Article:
Fisher Phillips Launches Legislative Advocacy Group (1)

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By Gayle Cinquegrani

Labor and employment law firm Fisher Phillips has launched FP Advocacy LLC, a wholly owned subsidiary that will provide legislative and regulatory advocacy services to management-side clients in the fields of labor and employment law.

The advocacy group will promote its knowledge of labor and employment law instead of relying primarily on personal connections with powerbrokers as many lobbyists do, Fisher Phillips counsel Ben Ebbink told Bloomberg Law March 27. “That’s how we want to differentiate ourselves. We’re subject matter experts,” he said. “We understand the legal issues” in addition to the policy issues.

It isn’t commonplace for law firms to establish subsidiaries. Worklaw firm Littler Mendelson has a Workplace Policy Institute that provides legislative advocacy services. Several employment law firms also have human resources consulting arms.

Ebbink, in Sacramento, is registered as a lobbyist in California. He spent 15 years as the primary policy expert on labor and employment matters for the state assembly there. Ebbink will head FP Advocacy along with Fisher Phillips partner Rick Grimaldi.

Grimaldi, in Philadelphia, is the co-chair of the government relations practice group at Fisher Phillips. He previously worked as Pennsylvania Governor Tom Ridge’s deputy general counsel and as chief counsel to the Pennsylvania Department of Labor and Industry.

Subsidiary Format Adds Flexibility

Both lawyers already have been offering advocacy services to their clients, but they’re setting up a subsidiary format because it “gives us flexibility” to work “without some of the strictures and rules that go with the traditional law firm” model, Ebbink said. It would be easier for the subsidiary to hire policy professionals who aren’t lawyers and to use fee agreements that don’t rely on billable hours, he said. Monthly retainers are common for advocacy work, and some fees will be project-based.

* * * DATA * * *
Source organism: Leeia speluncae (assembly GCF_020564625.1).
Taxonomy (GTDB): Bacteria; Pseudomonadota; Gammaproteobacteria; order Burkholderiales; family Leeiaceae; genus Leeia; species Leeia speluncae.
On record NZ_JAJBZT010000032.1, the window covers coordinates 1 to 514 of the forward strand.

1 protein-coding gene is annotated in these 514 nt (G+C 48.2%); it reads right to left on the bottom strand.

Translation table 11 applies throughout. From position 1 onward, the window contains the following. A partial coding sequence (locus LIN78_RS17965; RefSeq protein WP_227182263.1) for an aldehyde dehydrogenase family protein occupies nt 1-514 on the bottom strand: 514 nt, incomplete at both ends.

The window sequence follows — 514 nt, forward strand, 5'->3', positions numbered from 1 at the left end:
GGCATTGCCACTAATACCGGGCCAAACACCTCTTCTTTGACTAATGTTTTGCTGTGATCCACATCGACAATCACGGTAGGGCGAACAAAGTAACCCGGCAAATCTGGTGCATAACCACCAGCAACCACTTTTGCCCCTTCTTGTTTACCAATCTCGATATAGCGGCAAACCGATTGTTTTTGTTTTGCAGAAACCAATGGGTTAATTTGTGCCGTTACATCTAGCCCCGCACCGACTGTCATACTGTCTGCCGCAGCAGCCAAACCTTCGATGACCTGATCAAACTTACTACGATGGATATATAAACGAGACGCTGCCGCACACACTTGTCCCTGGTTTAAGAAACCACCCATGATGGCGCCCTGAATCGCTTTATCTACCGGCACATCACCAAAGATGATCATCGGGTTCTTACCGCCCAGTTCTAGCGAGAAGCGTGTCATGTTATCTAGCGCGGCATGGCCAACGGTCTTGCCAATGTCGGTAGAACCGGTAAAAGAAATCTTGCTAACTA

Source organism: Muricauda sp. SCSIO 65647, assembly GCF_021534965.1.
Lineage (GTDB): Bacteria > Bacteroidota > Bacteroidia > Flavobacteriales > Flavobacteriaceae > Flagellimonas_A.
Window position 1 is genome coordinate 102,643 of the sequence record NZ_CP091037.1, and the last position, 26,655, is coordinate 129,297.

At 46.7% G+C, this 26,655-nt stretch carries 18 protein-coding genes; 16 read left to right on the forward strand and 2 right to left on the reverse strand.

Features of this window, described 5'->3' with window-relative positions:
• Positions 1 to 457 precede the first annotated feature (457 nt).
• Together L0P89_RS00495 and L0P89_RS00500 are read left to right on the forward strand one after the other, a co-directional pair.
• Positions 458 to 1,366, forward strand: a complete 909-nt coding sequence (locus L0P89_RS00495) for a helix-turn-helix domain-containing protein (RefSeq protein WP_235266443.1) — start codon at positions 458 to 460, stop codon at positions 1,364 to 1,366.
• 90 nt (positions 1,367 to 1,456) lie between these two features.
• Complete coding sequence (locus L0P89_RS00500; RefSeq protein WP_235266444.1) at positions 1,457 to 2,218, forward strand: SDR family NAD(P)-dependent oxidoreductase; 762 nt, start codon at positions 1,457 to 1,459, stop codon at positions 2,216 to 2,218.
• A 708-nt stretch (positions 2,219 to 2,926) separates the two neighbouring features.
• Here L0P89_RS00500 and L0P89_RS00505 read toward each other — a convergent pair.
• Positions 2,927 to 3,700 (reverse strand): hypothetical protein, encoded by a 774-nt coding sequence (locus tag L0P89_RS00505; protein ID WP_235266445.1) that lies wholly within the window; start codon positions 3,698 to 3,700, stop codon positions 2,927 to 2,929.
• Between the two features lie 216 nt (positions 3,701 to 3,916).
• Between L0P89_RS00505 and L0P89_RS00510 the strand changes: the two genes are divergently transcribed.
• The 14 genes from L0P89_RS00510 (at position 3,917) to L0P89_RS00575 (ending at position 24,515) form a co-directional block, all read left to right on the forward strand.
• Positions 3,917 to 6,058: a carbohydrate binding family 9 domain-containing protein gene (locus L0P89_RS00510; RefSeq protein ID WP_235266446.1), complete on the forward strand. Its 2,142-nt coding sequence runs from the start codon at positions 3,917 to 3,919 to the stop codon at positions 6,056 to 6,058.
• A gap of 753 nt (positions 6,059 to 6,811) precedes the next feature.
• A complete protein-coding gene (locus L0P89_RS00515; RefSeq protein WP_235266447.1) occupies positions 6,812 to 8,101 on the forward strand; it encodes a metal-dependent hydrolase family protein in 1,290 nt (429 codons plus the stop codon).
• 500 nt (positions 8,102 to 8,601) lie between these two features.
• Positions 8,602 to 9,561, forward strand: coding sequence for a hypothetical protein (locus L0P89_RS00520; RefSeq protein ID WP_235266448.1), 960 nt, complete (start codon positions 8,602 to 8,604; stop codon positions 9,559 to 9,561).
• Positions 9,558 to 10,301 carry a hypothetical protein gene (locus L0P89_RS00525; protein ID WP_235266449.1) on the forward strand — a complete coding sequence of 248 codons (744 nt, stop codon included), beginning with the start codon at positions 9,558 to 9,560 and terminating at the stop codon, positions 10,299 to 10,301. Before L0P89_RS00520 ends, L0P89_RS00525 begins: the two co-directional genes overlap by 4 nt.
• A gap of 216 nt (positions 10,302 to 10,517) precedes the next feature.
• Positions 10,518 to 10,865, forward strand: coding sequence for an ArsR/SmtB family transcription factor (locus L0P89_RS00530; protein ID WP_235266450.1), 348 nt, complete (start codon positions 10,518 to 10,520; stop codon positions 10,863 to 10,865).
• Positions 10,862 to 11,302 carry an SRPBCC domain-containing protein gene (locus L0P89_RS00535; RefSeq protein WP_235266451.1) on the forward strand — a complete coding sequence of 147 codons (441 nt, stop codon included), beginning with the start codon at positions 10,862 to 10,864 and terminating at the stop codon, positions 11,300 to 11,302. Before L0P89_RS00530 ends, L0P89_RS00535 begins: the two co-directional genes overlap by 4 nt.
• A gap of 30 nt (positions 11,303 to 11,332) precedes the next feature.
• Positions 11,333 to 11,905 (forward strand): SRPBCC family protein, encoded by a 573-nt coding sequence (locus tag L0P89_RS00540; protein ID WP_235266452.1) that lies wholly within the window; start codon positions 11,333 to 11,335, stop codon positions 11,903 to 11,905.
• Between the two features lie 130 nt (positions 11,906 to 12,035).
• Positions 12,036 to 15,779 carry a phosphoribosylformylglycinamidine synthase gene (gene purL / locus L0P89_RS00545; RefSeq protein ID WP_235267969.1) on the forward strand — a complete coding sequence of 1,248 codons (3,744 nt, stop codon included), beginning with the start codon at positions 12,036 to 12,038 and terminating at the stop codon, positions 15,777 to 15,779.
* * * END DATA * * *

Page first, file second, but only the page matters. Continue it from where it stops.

FP Advocacy’s list of services include legislative and budget advocacy, drafting and analyzing legislative bills, and monitoring legislative and regulatory proposals. Ebbink said the advocacy group also will offer strategic planning that helps clients identify potential issues and spot flaws in proposed legislation. “We have had real demand from clients,” he said.

“There could be situations where there’d be conflicts of interest,” Ellen Yaroshefsky, the executive director of Hofstra Law School’s Monroe H. Freedman Institute for the Study of Legal Ethics, told Bloomberg Law March 28. She spoke hypothetically, without direct knowledge of FP Advocacy.

For example, a piece of legislation supported by an FP Advocacy client could have an adverse effect on a client of the law firm. Yaroshefsky said such conflicts could be cured if the firm discloses them to the client, and the client doesn’t object. The establishment of a subsidiary wouldn’t insulate the firm from the need to consider such conflicts, she said.

Fisher Phillips has about 350 attorneys in 32 offices nationwide.

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